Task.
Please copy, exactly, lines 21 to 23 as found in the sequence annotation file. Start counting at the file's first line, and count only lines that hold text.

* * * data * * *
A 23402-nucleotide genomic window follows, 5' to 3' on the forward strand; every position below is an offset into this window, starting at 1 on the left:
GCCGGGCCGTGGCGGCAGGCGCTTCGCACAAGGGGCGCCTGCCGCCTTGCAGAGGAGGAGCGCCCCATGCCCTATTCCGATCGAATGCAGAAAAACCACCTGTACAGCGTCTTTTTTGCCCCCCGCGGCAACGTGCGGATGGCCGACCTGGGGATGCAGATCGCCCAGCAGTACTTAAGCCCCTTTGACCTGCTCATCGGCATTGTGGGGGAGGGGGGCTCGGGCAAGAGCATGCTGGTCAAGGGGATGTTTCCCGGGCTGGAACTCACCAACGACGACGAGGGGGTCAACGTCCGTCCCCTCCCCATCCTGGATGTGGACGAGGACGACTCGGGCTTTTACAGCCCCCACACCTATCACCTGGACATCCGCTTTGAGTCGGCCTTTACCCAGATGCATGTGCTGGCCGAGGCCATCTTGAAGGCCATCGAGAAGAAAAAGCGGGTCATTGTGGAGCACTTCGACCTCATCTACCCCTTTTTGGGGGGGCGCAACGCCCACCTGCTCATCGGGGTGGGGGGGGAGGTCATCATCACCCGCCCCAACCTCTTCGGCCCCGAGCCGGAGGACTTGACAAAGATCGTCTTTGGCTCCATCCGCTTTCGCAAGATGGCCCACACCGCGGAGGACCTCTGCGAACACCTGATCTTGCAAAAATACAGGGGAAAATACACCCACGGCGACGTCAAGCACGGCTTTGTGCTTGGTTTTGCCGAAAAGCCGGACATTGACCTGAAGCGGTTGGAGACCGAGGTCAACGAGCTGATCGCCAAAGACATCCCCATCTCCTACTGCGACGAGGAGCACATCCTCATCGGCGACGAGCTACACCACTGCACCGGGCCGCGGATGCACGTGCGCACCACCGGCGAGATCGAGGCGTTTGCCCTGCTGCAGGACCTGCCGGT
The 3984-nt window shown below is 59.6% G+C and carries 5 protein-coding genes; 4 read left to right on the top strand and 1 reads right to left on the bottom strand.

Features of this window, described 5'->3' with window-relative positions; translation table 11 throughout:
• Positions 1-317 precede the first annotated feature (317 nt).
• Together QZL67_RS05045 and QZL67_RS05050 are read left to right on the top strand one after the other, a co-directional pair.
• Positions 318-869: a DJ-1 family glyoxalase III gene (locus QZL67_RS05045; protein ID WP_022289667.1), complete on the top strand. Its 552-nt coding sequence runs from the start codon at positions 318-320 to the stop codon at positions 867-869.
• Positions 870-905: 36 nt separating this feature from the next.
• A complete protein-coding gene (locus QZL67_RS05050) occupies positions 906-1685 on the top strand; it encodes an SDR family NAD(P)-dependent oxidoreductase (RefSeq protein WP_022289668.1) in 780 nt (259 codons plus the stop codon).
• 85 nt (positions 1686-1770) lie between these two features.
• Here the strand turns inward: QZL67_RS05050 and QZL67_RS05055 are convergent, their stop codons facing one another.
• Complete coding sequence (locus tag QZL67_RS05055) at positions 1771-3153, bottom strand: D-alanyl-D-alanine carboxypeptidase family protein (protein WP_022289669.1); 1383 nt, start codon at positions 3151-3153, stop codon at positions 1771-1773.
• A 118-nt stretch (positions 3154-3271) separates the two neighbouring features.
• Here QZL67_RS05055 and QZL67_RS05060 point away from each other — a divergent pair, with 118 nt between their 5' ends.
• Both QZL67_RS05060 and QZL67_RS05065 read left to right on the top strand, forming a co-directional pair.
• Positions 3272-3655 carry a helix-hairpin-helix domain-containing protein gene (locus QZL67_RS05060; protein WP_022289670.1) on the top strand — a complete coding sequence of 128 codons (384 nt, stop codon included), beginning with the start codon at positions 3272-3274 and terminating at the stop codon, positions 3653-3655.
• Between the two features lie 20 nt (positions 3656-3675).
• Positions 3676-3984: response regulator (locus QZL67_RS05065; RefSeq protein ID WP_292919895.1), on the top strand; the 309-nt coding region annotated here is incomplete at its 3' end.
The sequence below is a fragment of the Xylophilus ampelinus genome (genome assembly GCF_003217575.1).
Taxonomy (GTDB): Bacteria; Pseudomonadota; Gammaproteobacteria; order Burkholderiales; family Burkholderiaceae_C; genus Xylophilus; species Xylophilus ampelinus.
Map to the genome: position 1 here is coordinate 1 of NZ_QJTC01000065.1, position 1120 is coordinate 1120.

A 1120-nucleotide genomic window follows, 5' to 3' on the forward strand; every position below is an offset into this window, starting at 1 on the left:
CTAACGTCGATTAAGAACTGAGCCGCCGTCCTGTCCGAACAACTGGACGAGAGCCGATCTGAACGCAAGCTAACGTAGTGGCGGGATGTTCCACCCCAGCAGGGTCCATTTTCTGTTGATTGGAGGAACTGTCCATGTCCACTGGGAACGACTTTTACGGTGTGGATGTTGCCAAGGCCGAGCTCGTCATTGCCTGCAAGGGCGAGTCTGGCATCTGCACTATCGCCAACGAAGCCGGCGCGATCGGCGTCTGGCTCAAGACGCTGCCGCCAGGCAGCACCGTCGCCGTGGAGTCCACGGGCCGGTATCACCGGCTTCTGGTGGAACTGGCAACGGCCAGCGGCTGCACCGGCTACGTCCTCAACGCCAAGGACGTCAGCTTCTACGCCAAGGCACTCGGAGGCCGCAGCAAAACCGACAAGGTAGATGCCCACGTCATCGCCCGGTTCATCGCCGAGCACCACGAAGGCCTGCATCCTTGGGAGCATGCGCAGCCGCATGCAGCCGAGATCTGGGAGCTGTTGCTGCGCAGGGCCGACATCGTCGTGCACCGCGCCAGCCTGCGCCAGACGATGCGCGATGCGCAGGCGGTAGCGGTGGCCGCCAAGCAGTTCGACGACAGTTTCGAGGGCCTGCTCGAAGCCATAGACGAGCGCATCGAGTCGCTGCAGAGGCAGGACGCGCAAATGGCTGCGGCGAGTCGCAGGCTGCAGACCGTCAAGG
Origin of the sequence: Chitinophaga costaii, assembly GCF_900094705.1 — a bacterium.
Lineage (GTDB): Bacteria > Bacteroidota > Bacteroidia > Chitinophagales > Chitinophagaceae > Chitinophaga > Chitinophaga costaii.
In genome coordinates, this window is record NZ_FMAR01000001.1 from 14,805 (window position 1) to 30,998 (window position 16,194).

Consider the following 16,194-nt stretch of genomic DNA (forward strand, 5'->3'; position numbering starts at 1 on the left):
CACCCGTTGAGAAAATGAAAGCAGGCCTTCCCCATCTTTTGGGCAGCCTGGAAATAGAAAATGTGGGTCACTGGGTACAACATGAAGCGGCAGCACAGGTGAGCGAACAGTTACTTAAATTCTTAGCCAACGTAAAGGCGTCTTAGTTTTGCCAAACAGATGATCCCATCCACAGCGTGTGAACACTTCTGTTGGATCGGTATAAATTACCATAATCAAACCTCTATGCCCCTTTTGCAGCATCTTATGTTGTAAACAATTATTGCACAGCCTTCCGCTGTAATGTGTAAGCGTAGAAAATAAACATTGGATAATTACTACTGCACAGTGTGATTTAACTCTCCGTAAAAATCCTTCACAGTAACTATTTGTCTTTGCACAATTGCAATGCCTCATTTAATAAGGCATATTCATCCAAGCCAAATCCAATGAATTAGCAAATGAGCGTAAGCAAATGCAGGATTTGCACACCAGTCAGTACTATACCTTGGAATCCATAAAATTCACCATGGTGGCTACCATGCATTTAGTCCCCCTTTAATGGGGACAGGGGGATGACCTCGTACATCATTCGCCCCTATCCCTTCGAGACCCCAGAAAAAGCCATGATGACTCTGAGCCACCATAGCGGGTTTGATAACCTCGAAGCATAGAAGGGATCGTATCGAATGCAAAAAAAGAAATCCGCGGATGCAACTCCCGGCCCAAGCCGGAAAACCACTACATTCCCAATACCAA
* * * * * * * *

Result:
Map to the genome: position 1 here is coordinate 1 of NZ_QJTC01000065.1, position 1120 is coordinate 1120.

A 1120-nucleotide genomic window follows, 5' to 3' on the forward strand; every position below is an offset into this window, starting at 1 on the left:
CTAACGTCGATTAAGAACTGAGCCGCCGTCCTGTCCGAACAACTGGACGAGAGCCGATCTGAACGCAAGCTAACGTAGTGGCGGGATGTTCCACCCCAGCAGGGTCCATTTTCTGTTGATTGGAGGAACTGTCCATGTCCACTGGGAACGACTTTTACGGTGTGGATGTTGCCAAGGCCGAGCTCGTCATTGCCTGCAAGGGCGAGTCTGGCATCTGCACTATCGCCAACGAAGCCGGCGCGATCGGCGTCTGGCTCAAGACGCTGCCGCCAGGCAGCACCGTCGCCGTGGAGTCCACGGGCCGGTATCACCGGCTTCTGGTGGAACTGGCAACGGCCAGCGGCTGCACCGGCTACGTCCTCAACGCCAAGGACGTCAGCTTCTACGCCAAGGCACTCGGAGGCCGCAGCAAAACCGACAAGGTAGATGCCCACGTCATCGCCCGGTTCATCGCCGAGCACCACGAAGGCCTGCATCCTTGGGAGCATGCGCAGCCGCATGCAGCCGAGATCTGGGAGCTGTTGCTGCGCAGGGCCGACATCGTCGTGCACCGCGCCAGCCTGCGCCAGACGATGCGCGATGCGCAGGCGGTAGCGGTGGCCGCCAAGCAGTTCGACGACAGTTTCGAGGGCCTGCTCGAAGCCATAGACGAGCGCATCGAGTCGCTGCAGAGGCAGGACGCGCAAATGGCTGCGGCGAGTCGCAGGCTGCAGACCGTCAAGG